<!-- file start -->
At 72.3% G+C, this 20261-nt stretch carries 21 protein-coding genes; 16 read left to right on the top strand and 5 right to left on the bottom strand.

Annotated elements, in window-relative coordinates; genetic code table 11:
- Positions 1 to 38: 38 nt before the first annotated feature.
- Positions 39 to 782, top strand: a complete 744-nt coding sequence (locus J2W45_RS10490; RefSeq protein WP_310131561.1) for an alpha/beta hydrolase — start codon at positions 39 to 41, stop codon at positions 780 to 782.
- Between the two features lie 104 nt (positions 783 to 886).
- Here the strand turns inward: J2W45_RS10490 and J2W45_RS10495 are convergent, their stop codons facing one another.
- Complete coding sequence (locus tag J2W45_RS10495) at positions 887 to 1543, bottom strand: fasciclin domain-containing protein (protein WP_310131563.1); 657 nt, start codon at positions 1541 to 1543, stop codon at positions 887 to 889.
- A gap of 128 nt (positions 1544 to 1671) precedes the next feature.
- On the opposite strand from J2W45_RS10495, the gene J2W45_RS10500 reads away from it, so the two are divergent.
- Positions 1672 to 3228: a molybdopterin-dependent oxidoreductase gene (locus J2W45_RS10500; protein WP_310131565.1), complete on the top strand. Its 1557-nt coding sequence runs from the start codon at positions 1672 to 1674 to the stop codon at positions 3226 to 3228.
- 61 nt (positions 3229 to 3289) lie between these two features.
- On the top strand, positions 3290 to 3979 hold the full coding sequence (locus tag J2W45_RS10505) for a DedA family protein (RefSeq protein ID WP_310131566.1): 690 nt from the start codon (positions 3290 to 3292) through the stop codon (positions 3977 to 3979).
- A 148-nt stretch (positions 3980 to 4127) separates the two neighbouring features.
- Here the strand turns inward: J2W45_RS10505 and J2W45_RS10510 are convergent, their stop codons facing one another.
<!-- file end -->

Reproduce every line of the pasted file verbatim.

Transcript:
At 72.3% G+C, this 20261-nt stretch carries 21 protein-coding genes; 16 read left to right on the top strand and 5 right to left on the bottom strand.

Annotated elements, in window-relative coordinates; genetic code table 11:
- Positions 1 to 38: 38 nt before the first annotated feature.
- Positions 39 to 782, top strand: a complete 744-nt coding sequence (locus J2W45_RS10490; RefSeq protein WP_310131561.1) for an alpha/beta hydrolase — start codon at positions 39 to 41, stop codon at positions 780 to 782.
- Between the two features lie 104 nt (positions 783 to 886).
- Here the strand turns inward: J2W45_RS10490 and J2W45_RS10495 are convergent, their stop codons facing one another.
- Complete coding sequence (locus tag J2W45_RS10495) at positions 887 to 1543, bottom strand: fasciclin domain-containing protein (protein WP_310131563.1); 657 nt, start codon at positions 1541 to 1543, stop codon at positions 887 to 889.
- A gap of 128 nt (positions 1544 to 1671) precedes the next feature.
- On the opposite strand from J2W45_RS10495, the gene J2W45_RS10500 reads away from it, so the two are divergent.
- Positions 1672 to 3228: a molybdopterin-dependent oxidoreductase gene (locus J2W45_RS10500; protein WP_310131565.1), complete on the top strand. Its 1557-nt coding sequence runs from the start codon at positions 1672 to 1674 to the stop codon at positions 3226 to 3228.
- 61 nt (positions 3229 to 3289) lie between these two features.
- On the top strand, positions 3290 to 3979 hold the full coding sequence (locus tag J2W45_RS10505) for a DedA family protein (RefSeq protein ID WP_310131566.1): 690 nt from the start codon (positions 3290 to 3292) through the stop codon (positions 3977 to 3979).
- A 148-nt stretch (positions 3980 to 4127) separates the two neighbouring features.
- Here the strand turns inward: J2W45_RS10505 and J2W45_RS10510 are convergent, their stop codons facing one another.